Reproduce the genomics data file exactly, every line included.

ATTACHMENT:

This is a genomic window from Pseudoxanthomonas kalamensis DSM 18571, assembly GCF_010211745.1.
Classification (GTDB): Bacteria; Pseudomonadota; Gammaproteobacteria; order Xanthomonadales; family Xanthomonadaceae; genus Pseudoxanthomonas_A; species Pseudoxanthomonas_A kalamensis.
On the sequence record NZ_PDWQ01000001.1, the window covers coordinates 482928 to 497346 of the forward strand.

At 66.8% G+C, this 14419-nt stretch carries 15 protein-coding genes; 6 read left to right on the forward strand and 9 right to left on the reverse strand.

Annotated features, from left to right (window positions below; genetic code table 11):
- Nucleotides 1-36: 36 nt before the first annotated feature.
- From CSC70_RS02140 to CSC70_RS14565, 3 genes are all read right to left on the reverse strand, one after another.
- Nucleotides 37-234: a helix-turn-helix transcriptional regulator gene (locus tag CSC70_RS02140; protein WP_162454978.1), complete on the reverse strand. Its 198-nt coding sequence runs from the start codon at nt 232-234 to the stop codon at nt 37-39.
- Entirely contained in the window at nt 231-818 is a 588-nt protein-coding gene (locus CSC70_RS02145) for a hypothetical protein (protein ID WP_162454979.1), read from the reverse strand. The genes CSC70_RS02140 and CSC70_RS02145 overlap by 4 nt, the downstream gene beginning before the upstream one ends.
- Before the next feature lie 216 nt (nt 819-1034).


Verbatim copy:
This is a genomic window from Pseudoxanthomonas kalamensis DSM 18571, assembly GCF_010211745.1.
Classification (GTDB): Bacteria; Pseudomonadota; Gammaproteobacteria; order Xanthomonadales; family Xanthomonadaceae; genus Pseudoxanthomonas_A; species Pseudoxanthomonas_A kalamensis.
On the sequence record NZ_PDWQ01000001.1, the window covers coordinates 482928 to 497346 of the forward strand.

At 66.8% G+C, this 14419-nt stretch carries 15 protein-coding genes; 6 read left to right on the forward strand and 9 right to left on the reverse strand.

Annotated features, from left to right (window positions below; genetic code table 11):
- Nucleotides 1-36: 36 nt before the first annotated feature.
- From CSC70_RS02140 to CSC70_RS14565, 3 genes are all read right to left on the reverse strand, one after another.
- Nucleotides 37-234: a helix-turn-helix transcriptional regulator gene (locus tag CSC70_RS02140; protein WP_162454978.1), complete on the reverse strand. Its 198-nt coding sequence runs from the start codon at nt 232-234 to the stop codon at nt 37-39.
- Entirely contained in the window at nt 231-818 is a 588-nt protein-coding gene (locus CSC70_RS02145) for a hypothetical protein (protein ID WP_162454979.1), read from the reverse strand. The genes CSC70_RS02140 and CSC70_RS02145 overlap by 4 nt, the downstream gene beginning before the upstream one ends.
- Before the next feature lie 216 nt (nt 819-1034).